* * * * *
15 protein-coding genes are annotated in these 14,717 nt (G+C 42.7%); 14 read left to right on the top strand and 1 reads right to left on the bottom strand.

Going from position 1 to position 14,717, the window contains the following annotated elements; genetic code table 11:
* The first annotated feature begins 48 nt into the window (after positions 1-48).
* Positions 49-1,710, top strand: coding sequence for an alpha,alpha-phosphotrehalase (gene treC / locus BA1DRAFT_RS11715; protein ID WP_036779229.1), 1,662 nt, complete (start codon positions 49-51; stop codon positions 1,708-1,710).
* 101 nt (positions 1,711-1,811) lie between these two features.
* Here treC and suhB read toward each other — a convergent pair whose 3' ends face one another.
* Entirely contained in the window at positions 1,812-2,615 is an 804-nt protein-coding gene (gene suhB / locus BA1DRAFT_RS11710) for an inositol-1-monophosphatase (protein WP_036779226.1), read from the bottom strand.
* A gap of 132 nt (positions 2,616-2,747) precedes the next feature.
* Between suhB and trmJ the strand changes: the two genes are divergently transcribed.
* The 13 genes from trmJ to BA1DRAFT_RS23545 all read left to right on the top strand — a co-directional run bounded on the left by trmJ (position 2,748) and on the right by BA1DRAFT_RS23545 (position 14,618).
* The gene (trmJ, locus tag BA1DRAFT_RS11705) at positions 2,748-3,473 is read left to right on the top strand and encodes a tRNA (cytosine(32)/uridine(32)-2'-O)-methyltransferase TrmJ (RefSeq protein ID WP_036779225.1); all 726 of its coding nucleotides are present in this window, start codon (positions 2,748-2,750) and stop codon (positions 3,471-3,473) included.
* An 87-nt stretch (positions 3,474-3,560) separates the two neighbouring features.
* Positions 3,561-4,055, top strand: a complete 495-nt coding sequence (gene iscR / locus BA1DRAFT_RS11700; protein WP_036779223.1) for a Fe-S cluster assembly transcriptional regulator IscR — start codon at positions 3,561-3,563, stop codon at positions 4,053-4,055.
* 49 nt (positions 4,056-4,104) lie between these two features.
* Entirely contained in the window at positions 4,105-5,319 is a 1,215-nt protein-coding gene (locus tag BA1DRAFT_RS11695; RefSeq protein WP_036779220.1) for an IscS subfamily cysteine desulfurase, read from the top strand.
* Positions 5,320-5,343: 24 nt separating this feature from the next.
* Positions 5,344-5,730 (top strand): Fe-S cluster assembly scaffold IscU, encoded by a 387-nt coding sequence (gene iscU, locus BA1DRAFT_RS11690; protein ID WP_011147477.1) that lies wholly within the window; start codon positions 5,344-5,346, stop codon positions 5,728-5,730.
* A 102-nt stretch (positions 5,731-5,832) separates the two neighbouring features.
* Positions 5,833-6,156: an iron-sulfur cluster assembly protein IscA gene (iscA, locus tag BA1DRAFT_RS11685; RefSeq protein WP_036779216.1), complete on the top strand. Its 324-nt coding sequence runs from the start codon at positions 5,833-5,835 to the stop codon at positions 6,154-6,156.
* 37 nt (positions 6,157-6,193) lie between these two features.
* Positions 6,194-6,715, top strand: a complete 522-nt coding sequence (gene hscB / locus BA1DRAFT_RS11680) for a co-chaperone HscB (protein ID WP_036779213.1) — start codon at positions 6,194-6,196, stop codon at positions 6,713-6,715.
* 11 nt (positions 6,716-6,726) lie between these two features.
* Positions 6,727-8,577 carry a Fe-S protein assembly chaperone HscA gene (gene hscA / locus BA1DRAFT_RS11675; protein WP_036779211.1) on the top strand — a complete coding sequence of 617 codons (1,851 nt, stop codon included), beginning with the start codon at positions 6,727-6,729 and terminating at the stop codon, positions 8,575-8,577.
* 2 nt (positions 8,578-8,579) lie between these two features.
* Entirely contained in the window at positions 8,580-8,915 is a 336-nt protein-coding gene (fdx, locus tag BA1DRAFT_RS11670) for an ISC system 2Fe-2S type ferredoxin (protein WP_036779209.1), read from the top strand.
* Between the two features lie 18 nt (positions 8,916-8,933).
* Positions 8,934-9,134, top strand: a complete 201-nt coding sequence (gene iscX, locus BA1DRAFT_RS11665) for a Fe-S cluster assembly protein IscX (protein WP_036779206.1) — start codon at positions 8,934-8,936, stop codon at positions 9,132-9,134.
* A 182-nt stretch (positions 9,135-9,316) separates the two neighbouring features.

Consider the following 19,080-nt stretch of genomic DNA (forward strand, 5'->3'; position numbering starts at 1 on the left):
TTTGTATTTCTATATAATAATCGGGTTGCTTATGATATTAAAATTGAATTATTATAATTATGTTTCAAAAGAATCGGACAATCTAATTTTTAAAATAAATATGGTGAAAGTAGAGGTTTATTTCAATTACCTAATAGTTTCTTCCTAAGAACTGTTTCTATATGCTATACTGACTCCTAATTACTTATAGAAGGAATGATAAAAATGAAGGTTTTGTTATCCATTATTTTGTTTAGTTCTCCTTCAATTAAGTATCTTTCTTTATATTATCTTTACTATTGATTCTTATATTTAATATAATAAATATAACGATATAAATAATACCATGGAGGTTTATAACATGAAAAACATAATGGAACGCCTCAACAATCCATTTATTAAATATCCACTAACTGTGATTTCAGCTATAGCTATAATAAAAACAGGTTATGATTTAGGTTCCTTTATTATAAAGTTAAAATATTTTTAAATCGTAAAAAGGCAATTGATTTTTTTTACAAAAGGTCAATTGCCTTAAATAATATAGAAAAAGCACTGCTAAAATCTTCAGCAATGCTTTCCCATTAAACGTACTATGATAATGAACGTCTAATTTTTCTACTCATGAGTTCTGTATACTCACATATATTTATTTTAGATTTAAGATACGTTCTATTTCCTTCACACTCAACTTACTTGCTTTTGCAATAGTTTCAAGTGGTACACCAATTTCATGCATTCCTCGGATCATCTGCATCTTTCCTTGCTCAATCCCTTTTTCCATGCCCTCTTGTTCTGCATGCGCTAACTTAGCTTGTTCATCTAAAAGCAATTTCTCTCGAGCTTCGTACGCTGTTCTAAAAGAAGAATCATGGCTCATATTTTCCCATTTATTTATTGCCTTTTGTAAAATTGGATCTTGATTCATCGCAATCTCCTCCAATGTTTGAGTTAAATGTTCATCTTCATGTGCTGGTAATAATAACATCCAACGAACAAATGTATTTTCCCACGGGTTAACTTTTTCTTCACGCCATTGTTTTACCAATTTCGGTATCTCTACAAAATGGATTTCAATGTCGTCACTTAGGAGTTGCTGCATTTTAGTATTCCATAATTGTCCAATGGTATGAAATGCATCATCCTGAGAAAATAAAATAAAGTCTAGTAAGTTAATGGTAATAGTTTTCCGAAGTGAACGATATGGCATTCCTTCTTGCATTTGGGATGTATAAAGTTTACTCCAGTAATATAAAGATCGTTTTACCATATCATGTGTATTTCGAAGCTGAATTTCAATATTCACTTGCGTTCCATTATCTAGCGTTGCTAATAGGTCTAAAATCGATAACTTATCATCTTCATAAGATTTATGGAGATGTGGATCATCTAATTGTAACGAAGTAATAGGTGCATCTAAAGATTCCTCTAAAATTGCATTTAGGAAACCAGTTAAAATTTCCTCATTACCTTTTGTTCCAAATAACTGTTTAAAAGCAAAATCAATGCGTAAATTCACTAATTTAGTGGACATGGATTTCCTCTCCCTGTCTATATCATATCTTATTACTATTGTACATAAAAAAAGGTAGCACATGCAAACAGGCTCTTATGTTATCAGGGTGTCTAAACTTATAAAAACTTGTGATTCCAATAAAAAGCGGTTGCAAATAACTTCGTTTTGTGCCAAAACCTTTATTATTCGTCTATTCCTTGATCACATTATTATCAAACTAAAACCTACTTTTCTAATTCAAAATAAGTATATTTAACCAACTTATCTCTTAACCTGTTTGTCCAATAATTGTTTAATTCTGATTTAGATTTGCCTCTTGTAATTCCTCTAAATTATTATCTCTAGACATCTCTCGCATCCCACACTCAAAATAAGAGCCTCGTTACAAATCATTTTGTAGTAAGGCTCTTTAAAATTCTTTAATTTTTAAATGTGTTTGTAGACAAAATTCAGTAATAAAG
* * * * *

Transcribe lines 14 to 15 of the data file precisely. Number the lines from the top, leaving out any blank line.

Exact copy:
* 49 nt (positions 4,056-4,104) lie between these two features.
* Entirely contained in the window at positions 4,105-5,319 is a 1,215-nt protein-coding gene (locus tag BA1DRAFT_RS11695; RefSeq protein WP_036779220.1) for an IscS subfamily cysteine desulfurase, read from the top strand.